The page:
Since being converted to the Cultural Center in 1991 (it used to be the Chicago Public Library), this city-block-wide institution now offers free classical concerts Mondays, Wednesdays and Sundays. Most of the center’s classical offerings take place in Preston Bradley Hall on the second floor near the Washington Street entrance, but the Claudia Cassidy Theater (named for the Tribune’s venom-penned theater and music critic from the ’40s) on the Randolph Street side is used for experimental concerts, too. Concerts are always free.
|Venue name:||Chicago Cultural Center||Contact:|
78 E Washington St
|Cross street:||at Michigan Ave|
|Opening hours:||Mon–Thu 8am–7pm; Fri 8am–6pm; Sat 9am–6pm; Sun 10am–6pm|
|Transport:||El stop: Brown, Green, Orange, Pink, Purple (rush hrs) to Randolph; Red to Lake. Bus: 3, 4, 6, 10. Train: Elec Main to Millennium Station|
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"The Wall of Respect: Vestiges, Shards and Legacies"
As part of Chicago's Year of Public Art, the Chicago Cultural Center pays tribute to the Wall of Respect, a seminal mural that inhabited the side of a building at 43rd Street and Langley Avenue in 1967. Exhibit curators Romi Crawford, Abdul Alkalimat...Painting Until Sunday July 30 2017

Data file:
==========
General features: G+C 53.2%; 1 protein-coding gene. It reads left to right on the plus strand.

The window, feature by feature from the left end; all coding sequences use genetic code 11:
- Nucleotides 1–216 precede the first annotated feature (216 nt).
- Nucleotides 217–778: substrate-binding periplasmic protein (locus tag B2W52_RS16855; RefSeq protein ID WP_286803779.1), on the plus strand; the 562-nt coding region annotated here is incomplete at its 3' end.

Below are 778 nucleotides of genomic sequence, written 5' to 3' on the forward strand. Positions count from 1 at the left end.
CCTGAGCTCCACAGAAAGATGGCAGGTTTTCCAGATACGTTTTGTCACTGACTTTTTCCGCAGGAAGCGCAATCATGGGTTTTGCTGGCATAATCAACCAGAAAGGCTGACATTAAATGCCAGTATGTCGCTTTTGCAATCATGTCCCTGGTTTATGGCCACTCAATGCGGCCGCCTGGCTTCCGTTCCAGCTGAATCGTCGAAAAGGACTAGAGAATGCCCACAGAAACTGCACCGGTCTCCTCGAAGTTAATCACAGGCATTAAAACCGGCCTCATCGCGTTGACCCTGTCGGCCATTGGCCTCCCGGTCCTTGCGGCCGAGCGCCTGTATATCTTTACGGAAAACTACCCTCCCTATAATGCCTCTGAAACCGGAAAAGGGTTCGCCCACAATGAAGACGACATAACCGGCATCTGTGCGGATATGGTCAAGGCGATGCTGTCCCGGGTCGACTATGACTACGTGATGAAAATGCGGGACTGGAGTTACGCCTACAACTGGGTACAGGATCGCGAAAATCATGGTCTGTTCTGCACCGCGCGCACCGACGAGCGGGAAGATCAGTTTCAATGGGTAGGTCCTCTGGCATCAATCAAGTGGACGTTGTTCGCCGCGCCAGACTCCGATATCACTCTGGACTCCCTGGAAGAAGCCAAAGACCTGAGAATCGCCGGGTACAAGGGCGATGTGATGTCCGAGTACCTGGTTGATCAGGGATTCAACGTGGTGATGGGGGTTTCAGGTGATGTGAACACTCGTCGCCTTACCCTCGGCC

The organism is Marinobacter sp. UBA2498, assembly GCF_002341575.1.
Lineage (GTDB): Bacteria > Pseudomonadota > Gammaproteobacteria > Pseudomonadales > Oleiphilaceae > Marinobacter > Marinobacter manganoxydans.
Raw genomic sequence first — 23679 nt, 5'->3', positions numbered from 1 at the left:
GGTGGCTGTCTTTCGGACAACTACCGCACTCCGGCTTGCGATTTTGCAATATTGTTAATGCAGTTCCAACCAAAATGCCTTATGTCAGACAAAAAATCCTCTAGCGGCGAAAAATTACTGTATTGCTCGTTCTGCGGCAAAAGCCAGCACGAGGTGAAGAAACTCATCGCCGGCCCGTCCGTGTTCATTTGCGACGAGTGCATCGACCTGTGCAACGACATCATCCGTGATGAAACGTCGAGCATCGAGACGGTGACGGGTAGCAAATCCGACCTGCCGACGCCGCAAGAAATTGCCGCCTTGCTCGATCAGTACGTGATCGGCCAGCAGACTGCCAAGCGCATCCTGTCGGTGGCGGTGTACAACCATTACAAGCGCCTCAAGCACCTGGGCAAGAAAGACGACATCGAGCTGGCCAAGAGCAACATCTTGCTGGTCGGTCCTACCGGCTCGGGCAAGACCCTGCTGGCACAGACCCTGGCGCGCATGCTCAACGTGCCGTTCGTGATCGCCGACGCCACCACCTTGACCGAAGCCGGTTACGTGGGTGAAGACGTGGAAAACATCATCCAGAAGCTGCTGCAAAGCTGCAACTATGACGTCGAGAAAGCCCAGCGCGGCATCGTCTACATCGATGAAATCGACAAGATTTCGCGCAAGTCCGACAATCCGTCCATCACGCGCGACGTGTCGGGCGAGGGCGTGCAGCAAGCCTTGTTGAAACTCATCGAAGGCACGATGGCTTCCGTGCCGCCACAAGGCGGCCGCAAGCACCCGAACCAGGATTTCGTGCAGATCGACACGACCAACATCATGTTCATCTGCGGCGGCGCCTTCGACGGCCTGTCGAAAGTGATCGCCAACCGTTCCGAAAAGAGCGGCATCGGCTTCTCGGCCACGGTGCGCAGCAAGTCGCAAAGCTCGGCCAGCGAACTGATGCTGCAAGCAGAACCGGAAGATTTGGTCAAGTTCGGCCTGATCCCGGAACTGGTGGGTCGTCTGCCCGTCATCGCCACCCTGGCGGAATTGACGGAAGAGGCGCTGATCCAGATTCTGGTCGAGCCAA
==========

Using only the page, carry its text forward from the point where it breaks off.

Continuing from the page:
The Chicago Cultural Center and Garfield Park Conservatory present Juicebox, a free series of performances that will get your kid's creative juices flowing. Music, dancing and theatrics are just some of what you'll find at this event occurring every first...Friday April 28 2017 - Saturday May 20 2017 Free
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The Chicago Cultural Center is one of the more under-appreciated cultural institutions in Chicago, a historic building with architecture that is just as stunning as the works of art it contains. Step inside (go ahead, it's always free!) and you're likely to find an art exhibition on display or a free classical music performance in progress. It doesn't matter if you're a tourist or a local—if you're looking for a bit of culture, you'll find it here.
It's kind of amazing that you can just wander off of the street and into this stunning space for free. What you can actually do inside of the Cultural Center depends largely on the programming, but it's worth a visit just to explore its interiors: the ornate staircases, the Grand Army of the Republic Memorial room and the two glass domes. Of the latter, the Tiffany one is particularly sublime; grab a seat and just admire it.